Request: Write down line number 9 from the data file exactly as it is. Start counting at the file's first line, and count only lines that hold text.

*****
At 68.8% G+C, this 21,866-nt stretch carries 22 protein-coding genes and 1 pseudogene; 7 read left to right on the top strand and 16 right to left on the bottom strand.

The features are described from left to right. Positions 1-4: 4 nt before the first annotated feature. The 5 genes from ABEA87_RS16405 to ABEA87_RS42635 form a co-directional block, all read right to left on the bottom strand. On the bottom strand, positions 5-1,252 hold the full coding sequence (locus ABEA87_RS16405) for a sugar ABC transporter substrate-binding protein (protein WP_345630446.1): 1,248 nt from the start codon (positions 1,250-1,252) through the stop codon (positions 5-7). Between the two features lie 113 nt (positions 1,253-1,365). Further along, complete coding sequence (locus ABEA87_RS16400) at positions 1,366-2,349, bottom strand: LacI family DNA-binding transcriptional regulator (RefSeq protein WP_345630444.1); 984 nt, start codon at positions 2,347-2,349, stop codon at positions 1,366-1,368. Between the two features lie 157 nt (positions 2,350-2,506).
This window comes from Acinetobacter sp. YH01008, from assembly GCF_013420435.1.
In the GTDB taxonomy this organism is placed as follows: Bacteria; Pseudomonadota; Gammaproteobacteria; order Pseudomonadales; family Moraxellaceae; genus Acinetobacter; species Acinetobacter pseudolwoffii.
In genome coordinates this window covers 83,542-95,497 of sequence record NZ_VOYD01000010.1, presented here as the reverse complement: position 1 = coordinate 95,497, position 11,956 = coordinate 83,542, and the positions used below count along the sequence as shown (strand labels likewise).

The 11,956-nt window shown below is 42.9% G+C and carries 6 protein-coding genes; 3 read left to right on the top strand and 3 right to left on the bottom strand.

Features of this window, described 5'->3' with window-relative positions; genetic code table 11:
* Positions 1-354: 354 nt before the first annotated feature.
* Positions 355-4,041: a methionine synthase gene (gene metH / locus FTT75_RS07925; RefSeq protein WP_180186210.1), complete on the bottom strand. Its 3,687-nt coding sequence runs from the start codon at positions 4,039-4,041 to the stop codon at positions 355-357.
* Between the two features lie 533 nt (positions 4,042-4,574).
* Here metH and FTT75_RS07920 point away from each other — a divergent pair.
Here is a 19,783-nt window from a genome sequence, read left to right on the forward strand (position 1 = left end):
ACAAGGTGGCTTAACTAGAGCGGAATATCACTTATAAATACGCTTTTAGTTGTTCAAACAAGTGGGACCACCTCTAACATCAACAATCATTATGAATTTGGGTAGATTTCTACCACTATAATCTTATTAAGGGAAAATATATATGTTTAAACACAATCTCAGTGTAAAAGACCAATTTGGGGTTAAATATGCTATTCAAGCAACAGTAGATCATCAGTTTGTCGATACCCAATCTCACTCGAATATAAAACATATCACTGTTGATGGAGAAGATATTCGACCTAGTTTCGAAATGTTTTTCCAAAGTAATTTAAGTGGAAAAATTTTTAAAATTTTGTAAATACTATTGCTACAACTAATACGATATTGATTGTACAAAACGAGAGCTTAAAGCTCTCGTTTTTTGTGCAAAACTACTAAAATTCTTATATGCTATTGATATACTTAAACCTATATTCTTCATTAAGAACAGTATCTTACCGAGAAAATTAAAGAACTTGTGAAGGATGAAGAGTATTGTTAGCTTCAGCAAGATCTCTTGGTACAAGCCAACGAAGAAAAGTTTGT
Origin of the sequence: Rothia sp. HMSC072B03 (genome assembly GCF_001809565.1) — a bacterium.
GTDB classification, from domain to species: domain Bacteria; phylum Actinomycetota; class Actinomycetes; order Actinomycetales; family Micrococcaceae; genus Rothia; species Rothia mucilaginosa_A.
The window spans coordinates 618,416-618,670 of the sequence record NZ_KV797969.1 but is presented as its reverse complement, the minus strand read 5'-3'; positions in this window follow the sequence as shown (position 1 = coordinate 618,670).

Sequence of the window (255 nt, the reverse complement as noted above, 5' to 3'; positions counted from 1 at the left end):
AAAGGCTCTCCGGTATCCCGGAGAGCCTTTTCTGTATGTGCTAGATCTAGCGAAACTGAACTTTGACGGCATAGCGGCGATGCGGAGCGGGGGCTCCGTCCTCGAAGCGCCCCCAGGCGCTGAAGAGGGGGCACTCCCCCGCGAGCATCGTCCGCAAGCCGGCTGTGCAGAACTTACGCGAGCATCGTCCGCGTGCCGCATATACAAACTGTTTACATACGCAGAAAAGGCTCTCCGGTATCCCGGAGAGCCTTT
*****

* Positions 355-4,041: a methionine synthase gene (gene metH / locus FTT75_RS07925; RefSeq protein WP_180186210.1), complete on the bottom strand. Its 3,687-nt coding sequence runs from the start codon at positions 4,039-4,041 to the stop codon at positions 355-357.